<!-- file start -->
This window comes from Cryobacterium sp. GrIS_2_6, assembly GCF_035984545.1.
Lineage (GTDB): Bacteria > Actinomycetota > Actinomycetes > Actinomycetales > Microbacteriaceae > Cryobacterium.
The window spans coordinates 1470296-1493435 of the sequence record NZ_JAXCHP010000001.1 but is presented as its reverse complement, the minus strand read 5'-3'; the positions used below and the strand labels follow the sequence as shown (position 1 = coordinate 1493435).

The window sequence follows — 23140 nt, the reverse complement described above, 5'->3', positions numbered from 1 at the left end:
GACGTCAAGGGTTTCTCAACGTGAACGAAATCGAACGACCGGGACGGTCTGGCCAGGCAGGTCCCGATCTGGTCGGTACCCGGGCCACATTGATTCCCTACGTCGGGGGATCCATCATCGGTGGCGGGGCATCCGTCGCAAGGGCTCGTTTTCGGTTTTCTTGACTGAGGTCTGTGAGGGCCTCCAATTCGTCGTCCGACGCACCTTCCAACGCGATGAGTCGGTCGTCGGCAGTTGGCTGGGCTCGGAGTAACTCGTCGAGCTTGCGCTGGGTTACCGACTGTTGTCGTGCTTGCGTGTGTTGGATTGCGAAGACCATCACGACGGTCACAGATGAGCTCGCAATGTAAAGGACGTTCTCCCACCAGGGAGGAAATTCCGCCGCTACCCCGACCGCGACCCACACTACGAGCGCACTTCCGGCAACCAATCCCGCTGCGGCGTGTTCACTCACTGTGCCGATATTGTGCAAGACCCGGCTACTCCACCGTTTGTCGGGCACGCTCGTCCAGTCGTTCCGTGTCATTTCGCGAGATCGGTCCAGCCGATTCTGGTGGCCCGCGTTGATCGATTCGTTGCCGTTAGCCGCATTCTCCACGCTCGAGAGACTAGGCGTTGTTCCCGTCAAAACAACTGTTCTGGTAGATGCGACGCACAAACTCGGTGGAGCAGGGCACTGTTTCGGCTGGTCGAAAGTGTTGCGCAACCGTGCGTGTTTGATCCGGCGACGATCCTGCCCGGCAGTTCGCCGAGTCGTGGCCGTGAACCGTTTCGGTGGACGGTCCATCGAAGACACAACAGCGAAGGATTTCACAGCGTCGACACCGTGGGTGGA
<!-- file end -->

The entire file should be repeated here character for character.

This window comes from Cryobacterium sp. GrIS_2_6, assembly GCF_035984545.1.
Lineage (GTDB): Bacteria > Actinomycetota > Actinomycetes > Actinomycetales > Microbacteriaceae > Cryobacterium.
The window spans coordinates 1470296-1493435 of the sequence record NZ_JAXCHP010000001.1 but is presented as its reverse complement, the minus strand read 5'-3'; the positions used below and the strand labels follow the sequence as shown (position 1 = coordinate 1493435).

The window sequence follows — 23140 nt, the reverse complement described above, 5'->3', positions numbered from 1 at the left end:
GACGTCAAGGGTTTCTCAACGTGAACGAAATCGAACGACCGGGACGGTCTGGCCAGGCAGGTCCCGATCTGGTCGGTACCCGGGCCACATTGATTCCCTACGTCGGGGGATCCATCATCGGTGGCGGGGCATCCGTCGCAAGGGCTCGTTTTCGGTTTTCTTGACTGAGGTCTGTGAGGGCCTCCAATTCGTCGTCCGACGCACCTTCCAACGCGATGAGTCGGTCGTCGGCAGTTGGCTGGGCTCGGAGTAACTCGTCGAGCTTGCGCTGGGTTACCGACTGTTGTCGTGCTTGCGTGTGTTGGATTGCGAAGACCATCACGACGGTCACAGATGAGCTCGCAATGTAAAGGACGTTCTCCCACCAGGGAGGAAATTCCGCCGCTACCCCGACCGCGACCCACACTACGAGCGCACTTCCGGCAACCAATCCCGCTGCGGCGTGTTCACTCACTGTGCCGATATTGTGCAAGACCCGGCTACTCCACCGTTTGTCGGGCACGCTCGTCCAGTCGTTCCGTGTCATTTCGCGAGATCGGTCCAGCCGATTCTGGTGGCCCGCGTTGATCGATTCGTTGCCGTTAGCCGCATTCTCCACGCTCGAGAGACTAGGCGTTGTTCCCGTCAAAACAACTGTTCTGGTAGATGCGACGCACAAACTCGGTGGAGCAGGGCACTGTTTCGGCTGGTCGAAAGTGTTGCGCAACCGTGCGTGTTTGATCCGGCGACGATCCTGCCCGGCAGTTCGCCGAGTCGTGGCCGTGAACCGTTTCGGTGGACGGTCCATCGAAGACACAACAGCGAAGGATTTCACAGCGTCGACACCGTGGGTGGA